The reason we try to shoot at our target frame rate is because if we need to adjust the frame rate, the computer has to invent new frames to go in between our existing frames. This can result in artifacts in the image and generally reduces the quality.
You are correct that 24fps is the standard for theater and also correct that you need to shoot a faster frame rate for slow motion. In general, the best way to deal with a shot like the one you are talking about is to shoot at a multiple of the frame rate you want for normal action. If you shoot at 48 or 72 fps, then the computer doesn't have to invent any new frames to reduce to 24fps, it can just drop every other or two out of every 3 frames.
This is why you see a lot of 240hz TVs these days. There isn't actually any content that works at that refresh rate, but 240hz TVs can properly display either 24 frames per second, 30 frames per second or 60 frames per second since they all evenly divide. The same thing applies when shooting video.
Unfortunately, most consumer cameras, and even some professional ones, don't support multiples of 24 for their high frame rate options. There are some cameras, particularly some of those made by Lumix, that support 240 fps video, but the quality level is pretty highly reduced when shooting at that rate. 120 fps would also work.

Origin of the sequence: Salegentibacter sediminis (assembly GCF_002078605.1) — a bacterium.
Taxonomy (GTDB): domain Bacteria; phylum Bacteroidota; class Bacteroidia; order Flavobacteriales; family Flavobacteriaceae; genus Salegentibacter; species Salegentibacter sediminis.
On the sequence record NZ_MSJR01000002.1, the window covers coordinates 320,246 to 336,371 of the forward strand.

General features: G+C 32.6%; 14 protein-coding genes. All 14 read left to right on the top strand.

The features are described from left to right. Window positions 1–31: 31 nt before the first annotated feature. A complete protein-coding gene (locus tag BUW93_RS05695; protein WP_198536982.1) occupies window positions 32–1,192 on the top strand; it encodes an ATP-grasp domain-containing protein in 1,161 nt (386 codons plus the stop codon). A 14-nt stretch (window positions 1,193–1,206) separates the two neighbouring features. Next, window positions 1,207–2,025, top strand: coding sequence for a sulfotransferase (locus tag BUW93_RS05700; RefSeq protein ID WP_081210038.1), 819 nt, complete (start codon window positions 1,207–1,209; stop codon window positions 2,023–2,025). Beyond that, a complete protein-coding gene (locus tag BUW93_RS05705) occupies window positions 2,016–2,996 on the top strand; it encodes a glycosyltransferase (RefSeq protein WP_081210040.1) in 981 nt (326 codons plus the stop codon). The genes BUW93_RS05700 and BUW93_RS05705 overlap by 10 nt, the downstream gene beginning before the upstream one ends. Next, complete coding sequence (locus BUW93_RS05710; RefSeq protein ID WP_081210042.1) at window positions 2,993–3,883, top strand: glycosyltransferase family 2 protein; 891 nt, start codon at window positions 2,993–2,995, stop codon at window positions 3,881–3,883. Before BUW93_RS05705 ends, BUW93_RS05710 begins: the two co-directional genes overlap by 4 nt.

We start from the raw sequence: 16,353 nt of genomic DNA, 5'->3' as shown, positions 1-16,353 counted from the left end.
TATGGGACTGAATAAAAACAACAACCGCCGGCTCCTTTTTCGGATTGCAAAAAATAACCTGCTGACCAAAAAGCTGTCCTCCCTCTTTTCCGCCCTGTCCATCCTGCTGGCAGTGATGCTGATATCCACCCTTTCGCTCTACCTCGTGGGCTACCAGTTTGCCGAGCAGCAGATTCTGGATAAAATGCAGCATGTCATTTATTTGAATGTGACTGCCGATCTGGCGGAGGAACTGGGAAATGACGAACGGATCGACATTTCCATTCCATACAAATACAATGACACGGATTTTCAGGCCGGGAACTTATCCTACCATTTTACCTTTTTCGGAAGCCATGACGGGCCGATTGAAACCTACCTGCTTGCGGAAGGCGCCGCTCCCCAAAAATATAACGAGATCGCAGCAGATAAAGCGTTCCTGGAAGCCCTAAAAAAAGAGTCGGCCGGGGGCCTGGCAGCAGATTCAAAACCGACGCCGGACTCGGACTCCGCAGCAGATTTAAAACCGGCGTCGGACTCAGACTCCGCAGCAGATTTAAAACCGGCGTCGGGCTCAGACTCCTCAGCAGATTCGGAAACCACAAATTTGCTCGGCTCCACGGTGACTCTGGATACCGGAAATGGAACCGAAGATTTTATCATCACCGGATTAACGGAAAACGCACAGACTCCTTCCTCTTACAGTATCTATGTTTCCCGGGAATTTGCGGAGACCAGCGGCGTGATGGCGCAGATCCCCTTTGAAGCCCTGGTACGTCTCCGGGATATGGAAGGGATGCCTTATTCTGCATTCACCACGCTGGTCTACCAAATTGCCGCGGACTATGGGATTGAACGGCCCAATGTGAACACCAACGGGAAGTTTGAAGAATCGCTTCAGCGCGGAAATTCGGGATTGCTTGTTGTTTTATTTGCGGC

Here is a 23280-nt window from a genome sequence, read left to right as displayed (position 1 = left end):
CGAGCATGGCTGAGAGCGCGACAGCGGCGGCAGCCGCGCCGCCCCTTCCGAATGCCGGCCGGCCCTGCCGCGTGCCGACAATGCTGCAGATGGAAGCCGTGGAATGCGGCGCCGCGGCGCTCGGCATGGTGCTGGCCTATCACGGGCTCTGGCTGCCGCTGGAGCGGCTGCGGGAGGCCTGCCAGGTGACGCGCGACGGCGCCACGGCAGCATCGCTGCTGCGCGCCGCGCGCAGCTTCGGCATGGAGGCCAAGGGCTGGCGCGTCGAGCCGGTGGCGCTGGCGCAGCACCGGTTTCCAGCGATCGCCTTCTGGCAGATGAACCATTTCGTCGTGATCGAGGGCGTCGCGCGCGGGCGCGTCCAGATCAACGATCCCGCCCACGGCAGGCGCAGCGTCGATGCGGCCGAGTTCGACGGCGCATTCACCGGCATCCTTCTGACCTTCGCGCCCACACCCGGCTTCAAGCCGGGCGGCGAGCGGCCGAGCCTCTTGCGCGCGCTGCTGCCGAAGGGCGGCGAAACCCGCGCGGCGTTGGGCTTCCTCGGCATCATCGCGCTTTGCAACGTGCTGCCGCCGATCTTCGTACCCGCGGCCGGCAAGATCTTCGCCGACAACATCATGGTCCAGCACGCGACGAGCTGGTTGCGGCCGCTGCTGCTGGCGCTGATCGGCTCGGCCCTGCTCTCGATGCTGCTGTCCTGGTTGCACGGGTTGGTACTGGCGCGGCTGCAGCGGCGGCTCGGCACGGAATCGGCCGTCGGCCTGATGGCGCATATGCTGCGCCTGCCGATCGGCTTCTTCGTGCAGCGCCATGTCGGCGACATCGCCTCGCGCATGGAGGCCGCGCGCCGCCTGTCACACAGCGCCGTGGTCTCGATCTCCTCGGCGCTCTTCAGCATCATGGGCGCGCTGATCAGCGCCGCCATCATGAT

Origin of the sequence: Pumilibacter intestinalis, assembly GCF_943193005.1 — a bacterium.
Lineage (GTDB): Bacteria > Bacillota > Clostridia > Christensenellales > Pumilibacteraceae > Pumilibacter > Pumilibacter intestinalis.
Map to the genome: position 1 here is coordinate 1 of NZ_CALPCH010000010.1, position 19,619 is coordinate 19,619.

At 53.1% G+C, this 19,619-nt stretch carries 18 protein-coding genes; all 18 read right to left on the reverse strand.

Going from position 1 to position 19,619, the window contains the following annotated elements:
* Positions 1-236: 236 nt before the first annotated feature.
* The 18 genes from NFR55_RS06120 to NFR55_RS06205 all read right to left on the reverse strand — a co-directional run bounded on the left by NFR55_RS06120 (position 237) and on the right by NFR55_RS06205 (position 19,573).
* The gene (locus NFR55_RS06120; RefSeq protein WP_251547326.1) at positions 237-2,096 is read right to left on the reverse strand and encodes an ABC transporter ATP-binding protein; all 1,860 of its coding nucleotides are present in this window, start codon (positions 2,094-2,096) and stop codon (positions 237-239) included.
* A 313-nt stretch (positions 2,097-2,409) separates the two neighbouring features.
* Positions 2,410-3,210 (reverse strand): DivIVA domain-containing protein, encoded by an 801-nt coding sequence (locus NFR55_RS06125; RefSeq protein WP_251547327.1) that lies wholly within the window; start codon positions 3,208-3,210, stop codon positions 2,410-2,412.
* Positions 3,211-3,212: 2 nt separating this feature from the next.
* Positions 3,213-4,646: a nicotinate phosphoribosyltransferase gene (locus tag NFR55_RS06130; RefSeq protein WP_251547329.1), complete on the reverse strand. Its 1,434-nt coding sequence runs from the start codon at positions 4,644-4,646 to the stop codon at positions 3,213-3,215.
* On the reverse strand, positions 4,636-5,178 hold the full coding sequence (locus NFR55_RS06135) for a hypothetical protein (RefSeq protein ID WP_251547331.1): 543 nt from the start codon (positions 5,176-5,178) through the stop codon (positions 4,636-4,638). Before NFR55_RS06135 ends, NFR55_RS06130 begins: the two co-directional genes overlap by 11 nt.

Alternately, you could give up on the 24fps and shoot 30fps instead. 30fps isn't the end of the world and there are existing pulldown options for converting to 24fps. 30fps was (roughly) the NTSC video standard and still works just fine if your main target will be playback on computer screens or TVs that support multiples of 30fps playback. This is a nice even multiple of 60fps.
One final option to consider is interpolated slow motion. Since many cameras reduce the video quality available at high FPS, the best result may be to shoot at a lower frame rate and have the slow motion interpolated from the frames you capture. The results for this technique also vary greatly based on how good your software is, but there are several very good tools out there. Twixtor is generally the best, but it is also expensive. After Effects also includes TimeWarp which does a decent job. This may be the best option for maintaining both maximum quality and minimal cost unless you have a pretty significant budget to work with or have other reasons to need to limit yourself to 720p or lower quality.
The ideal is to shoot the frame rate you need for the shot. Do your homework, actually think through the flow of your film. Shoot the slow motion shots by themselves and use the correct frame rate for each shot. If you need to do slow motion mid-shot for some inexplicable reason, decide based on what will cause the least harm. If most of the shot is slow motion, go with the higher frame rate and interpolate to 24, if most of the shot is normal speed, shoot 24 and interpolate for the slow motion. This should only be a last resort though! Shoot distinct shots at distinct speeds and use editing to blend them together properly. That's the entire point of editing.